Listen, running a corporation is hard. It's a non-stop task that gobbles up all your waking hours and forces you to hang around in the wee hours of the morning. It's balancing the see-saw of inter-office promotion politics on a tightrope walk of multilateral department coordination towards the achievement of the company mission statement and high dividend returns for the shareholders through the implementation of an effective management to grassroots strategy.
Or: I keep making sure everyone in a given office all have the same shirt colour. Get ready to rule the corporate world in the new simulation time management game Corporation Inc from Armor Games and jmtb02. If you can dig back far enough to the years when the 'Sim' series of games had nothing to do with person setting light to furniture and everything with cities, earthquakes, ants and earths. And Towers. Sim Tower challenged you to build a vertical empire, finding the perfect balance between offices, apartments, facilities and garbage disposal. Imperfect, yes... but fun.
Corporation Inc. revives the gameplay of that classic, but keeps the concept very lean: you only deal with an office environment, and you solely aim to build higher and make more money. You start by laying down an office can getting some workers. The purpose of your company is to push buttons, so every time a worker taps you get money. But the computers they tap on break, so you hire an I.T. guy, and when the end of the work day dawns, you employ a janitor to clean stuff up during the night. Happy workers are productive workers, so you start to employ H.R. staff to comfort them and Supervisors to encourage them with extreme prejudice and a stick. And let us not forget about the R&D department: research guys unlock all the upgrades in the game.
To house such an army, you construct the office building and assign seating. Though there is some movement horizontally, the design is clearly going to move up. Offices can be upgraded to serve specific departments and its performance, while elevators make sure people can actually get to their desks. They also might leave their desks, so investing in facilities like a gym, cafeteria and restrooms will encourage the button pushers to not stray too far. To keep them happy, throw in a couple of plants, perhaps a watercooler and, if they really (really) play nice, a vending machine. Do you know how many executive offices I could upgrade for the cost of one of those? On second thought, they will need to revolt before I spend THAT kind of dough. But before that happens you can hand out promotions.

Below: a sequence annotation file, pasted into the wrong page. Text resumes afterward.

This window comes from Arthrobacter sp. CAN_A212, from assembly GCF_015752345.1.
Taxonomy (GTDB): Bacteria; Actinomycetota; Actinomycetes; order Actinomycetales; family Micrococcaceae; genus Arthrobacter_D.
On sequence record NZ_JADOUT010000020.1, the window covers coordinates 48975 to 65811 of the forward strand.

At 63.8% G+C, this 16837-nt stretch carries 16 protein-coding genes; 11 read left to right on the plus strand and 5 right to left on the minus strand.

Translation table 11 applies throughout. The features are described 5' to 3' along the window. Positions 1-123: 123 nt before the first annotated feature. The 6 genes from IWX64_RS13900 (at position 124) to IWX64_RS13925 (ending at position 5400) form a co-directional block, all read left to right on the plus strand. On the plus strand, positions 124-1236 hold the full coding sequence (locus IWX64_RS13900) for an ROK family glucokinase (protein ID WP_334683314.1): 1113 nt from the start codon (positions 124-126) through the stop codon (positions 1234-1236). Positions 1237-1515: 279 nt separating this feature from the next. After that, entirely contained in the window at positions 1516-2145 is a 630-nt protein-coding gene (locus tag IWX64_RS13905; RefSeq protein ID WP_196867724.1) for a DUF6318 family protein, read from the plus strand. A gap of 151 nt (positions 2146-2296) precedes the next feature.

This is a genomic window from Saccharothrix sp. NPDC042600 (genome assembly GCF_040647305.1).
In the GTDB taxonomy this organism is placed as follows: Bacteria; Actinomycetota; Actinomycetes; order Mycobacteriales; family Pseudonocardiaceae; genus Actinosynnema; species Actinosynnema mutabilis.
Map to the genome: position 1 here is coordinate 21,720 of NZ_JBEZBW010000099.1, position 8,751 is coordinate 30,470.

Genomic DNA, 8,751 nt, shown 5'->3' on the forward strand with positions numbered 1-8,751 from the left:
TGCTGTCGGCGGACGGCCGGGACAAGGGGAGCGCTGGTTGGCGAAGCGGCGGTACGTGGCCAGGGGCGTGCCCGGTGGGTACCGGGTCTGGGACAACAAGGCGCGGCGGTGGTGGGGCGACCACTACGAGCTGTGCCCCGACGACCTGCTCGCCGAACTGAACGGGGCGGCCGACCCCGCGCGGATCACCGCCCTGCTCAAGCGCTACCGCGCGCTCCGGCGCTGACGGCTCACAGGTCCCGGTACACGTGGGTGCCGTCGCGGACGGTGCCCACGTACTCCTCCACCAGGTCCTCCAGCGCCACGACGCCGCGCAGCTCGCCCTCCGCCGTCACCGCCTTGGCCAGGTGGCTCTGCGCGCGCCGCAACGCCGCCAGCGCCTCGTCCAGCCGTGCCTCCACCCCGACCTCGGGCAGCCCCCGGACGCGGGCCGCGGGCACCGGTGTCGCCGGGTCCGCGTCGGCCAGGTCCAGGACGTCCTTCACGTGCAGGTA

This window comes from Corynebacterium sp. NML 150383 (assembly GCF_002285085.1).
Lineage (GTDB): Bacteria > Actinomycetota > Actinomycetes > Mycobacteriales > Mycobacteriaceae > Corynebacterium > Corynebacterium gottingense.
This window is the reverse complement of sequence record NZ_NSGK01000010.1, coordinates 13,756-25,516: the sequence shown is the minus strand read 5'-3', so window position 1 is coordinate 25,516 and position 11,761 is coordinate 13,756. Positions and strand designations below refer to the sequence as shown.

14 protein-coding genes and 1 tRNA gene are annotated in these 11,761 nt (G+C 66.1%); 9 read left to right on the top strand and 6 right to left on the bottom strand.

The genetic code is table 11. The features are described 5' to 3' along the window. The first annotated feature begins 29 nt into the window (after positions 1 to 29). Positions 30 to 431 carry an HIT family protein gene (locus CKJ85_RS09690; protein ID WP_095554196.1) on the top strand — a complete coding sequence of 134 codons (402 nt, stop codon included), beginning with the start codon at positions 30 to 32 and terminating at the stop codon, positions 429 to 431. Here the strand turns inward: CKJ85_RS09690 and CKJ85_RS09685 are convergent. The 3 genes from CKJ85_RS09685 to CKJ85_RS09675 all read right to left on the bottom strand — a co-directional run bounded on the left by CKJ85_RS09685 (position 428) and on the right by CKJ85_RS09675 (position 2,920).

Analysis: To be fair, I am not entirely sure how you go about 'beating' Corporation Inc. The game has a build limit of 131 floors, but it will take you a while to get there. If the balance of your enterprise isn't right, such as perhaps not enough janitors to remove the trash or your workforce wastes a lot of time waiting for elevators, you make less money. Upgrades and promotions increase productivity and performance, so you make more money. Cats... you will collect a lot of cats. Everything is reflected in a daily budget sheet, basically a big number that tells you if you made more or less than the previous day. More is obviously good.
While there definitely is a point to Corporation Inc (as reflected by the high score leaderboard), it's not a game where you need to worry about a purpose, other than creating your own ivory tower with a legion of willing slaves pushing buttons for your bottom line. Simply playing Corporation Inc is fun and it saves your tower, so you can pick up and take off as you feel like it. There were a few bugs and annoyances in one of the early versions I played, but there is far more right than wrong going on here. A smart interface, intuitive graphics and intuitive gameplay form the perfect illusion that makes you feel productive. One concern I should highlight: the game slows down when the screen gets busy, so users of lower-end machines could find it cumbersome after a while. But overall Corporation Inc is worth checking out at least once. Capitalism demands it.
Thanks to Repairmanman, Victor and Joey for sending this one in!